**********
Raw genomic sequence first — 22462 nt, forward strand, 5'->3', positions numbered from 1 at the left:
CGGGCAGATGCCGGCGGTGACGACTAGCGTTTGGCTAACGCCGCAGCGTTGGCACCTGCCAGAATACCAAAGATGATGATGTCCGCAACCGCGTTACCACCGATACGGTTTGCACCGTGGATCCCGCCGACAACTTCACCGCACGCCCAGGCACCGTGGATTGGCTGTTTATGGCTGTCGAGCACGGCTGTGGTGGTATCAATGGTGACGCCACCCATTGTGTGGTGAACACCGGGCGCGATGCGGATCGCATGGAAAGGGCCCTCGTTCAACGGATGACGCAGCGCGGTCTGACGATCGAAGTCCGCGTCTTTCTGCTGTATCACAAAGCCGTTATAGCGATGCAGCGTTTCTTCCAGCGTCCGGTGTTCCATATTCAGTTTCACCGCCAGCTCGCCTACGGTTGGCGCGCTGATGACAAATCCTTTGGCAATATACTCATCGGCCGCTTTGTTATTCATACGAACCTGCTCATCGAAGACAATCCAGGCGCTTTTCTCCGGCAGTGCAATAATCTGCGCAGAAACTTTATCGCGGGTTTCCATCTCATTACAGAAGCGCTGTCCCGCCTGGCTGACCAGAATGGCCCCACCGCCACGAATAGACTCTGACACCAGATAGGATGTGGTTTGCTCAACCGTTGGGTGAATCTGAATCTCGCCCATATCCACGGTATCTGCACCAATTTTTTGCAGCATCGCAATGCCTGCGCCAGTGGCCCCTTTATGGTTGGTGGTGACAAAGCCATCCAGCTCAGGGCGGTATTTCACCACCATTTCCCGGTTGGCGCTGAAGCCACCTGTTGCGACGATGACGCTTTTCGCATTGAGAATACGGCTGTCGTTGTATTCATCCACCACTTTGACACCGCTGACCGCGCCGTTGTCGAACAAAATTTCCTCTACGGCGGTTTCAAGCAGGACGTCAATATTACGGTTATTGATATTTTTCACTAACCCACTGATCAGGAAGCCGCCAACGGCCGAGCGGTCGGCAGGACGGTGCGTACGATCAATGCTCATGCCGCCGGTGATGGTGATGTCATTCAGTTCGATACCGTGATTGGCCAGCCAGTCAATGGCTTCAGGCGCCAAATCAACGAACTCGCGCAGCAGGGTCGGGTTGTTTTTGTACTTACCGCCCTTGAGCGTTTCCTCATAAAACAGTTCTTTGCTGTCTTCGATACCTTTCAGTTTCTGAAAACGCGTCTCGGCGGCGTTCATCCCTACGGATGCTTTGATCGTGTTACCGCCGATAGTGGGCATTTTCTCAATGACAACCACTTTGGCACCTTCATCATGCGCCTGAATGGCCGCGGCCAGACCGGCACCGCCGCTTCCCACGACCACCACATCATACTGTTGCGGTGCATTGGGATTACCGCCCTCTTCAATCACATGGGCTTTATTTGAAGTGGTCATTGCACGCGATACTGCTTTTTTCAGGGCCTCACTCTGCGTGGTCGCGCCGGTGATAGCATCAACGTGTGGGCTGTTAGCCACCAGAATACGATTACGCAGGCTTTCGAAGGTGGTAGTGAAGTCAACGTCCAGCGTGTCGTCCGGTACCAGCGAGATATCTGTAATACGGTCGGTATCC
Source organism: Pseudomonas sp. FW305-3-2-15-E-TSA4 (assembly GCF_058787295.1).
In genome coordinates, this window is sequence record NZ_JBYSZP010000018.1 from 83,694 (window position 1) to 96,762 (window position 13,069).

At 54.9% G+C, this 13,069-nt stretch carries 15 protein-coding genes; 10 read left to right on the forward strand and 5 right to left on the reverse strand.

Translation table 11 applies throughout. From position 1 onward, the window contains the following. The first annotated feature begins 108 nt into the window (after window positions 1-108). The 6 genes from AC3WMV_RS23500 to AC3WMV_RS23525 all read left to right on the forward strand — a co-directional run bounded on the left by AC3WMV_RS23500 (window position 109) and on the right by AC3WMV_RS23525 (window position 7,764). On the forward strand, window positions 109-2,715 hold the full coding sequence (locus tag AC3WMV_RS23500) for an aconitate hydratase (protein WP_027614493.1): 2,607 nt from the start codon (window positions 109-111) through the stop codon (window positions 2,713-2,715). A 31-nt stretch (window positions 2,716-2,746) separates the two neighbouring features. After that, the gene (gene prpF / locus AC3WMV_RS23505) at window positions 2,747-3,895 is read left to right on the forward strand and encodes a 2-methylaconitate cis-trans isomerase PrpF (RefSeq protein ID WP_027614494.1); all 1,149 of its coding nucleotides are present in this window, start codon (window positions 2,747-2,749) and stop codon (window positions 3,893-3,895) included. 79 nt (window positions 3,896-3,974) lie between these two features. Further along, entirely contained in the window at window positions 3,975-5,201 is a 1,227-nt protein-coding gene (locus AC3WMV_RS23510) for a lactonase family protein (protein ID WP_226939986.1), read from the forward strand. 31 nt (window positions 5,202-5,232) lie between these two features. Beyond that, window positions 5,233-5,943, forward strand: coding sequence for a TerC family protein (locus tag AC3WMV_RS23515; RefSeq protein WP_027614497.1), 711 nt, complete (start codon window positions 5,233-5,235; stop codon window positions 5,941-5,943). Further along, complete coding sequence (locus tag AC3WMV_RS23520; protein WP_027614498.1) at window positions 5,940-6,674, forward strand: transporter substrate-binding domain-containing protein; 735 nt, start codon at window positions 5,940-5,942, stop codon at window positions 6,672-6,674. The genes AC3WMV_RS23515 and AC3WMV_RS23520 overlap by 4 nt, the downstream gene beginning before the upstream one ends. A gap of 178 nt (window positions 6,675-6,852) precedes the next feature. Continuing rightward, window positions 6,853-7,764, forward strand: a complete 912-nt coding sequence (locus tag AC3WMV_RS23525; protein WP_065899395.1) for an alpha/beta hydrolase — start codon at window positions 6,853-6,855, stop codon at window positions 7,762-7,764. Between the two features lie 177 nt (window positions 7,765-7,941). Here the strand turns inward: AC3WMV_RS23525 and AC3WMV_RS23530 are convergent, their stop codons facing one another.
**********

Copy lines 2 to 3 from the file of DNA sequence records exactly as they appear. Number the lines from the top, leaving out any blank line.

CGGGCAGATGCCGGCGGTGACGACTAGCGTTTGGCTAACGCCGCAGCGTTGGCACCTGCCAGAATACCAAAGATGATGATGTCCGCAACCGCGTTACCACCGATACGGTTTGCACCGTGGATCCCGCCGACAACTTCACCGCACGCCCAGGCACCGTGGATTGGCTGTTTATGGCTGTCGAGCACGGCTGTGGTGGTATCAATGGTGACGCCACCCATTGTGTGGTGAACACCGGGCGCGATGCGGATCGCATGGAAAGGGCCCTCGTTCAACGGATGACGCAGCGCGGTCTGACGATCGAAGTCCGCGTCTTTCTGCTGTATCACAAAGCCGTTATAGCGATGCAGCGTTTCTTCCAGCGTCCGGTGTTCCATATTCAGTTTCACCGCCAGCTCGCCTACGGTTGGCGCGCTGATGACAAATCCTTTGGCAATATACTCATCGGCCGCTTTGTTATTCATACGAACCTGCTCATCGAAGACAATCCAGGCGCTTTTCTCCGGCAGTGCAATAATCTGCGCAGAAACTTTATCGCGGGTTTCCATCTCATTACAGAAGCGCTGTCCCGCCTGGCTGACCAGAATGGCCCCACCGCCACGAATAGACTCTGACACCAGATAGGATGTGGTTTGCTCAACCGTTGGGTGAATCTGAATCTCGCCCATATCCACGGTATCTGCACCAATTTTTTGCAGCATCGCAATGCCTGCGCCAGTGGCCCCTTTATGGTTGGTGGTGACAAAGCCATCCAGCTCAGGGCGGTATTTCACCACCATTTCCCGGTTGGCGCTGAAGCCACCTGTTGCGACGATGACGCTTTTCGCATTGAGAATACGGCTGTCGTTGTATTCATCCACCACTTTGACACCGCTGACCGCGCCGTTGTCGAACAAAATTTCCTCTACGGCGGTTTCAAGCAGGACGTCAATATTACGGTTATTGATATTTTTCACTAACCCACTGATCAGGAAGCCGCCAACGGCCGAGCGGTCGGCAGGACGGTGCGTACGATCAATGCTCATGCCGCCGGTGATGGTGATGTCATTCAGTTCGATACCGTGATTGGCCAGCCAGTCAATGGCTTCAGGCGCCAAATCAACGAACTCGCGCAGCAGGGTCGGGTTGTTTTTGTACTTACCGCCCTTGAGCGTTTCCTCATAAAACAGTTCTTTGCTGTCTTCGATACCTTTCAGTTTCTGAAAACGCGTCTCGGCGGCGTTCATCCCTACGGATGCTTTGATCGTGTTACCGCCGATAGTGGGCATTTTCTCAATGACAACCACTTTGGCACCTTCATCATGCGCCTGAATGGCCGCGGCCAGACCGGCACCGCCGCTTCCCACGACCACCACATCATACTGTTGCGGTGCATTGGGATTACCGCCCTCTTCAATCACATGGGCTTTATTTGAAGTGGTCATTGCACGCGATACTGCTTTTTTCAGGGCCTCACTCTGCGTGGTCGCGCCGGTGATAGCATCAACGTGTGGGCTGTTAGCCACCAGAATACGATTACGCAGGCTTTCGAAGGTGGTAGTGAAGTCAACGTCCAGCGTGTCGTCCGGTACCAGCGAGATATCTGTAATACGGTCGGTATCC
Source organism: Pseudomonas sp. FW305-3-2-15-E-TSA4 (assembly GCF_058787295.1).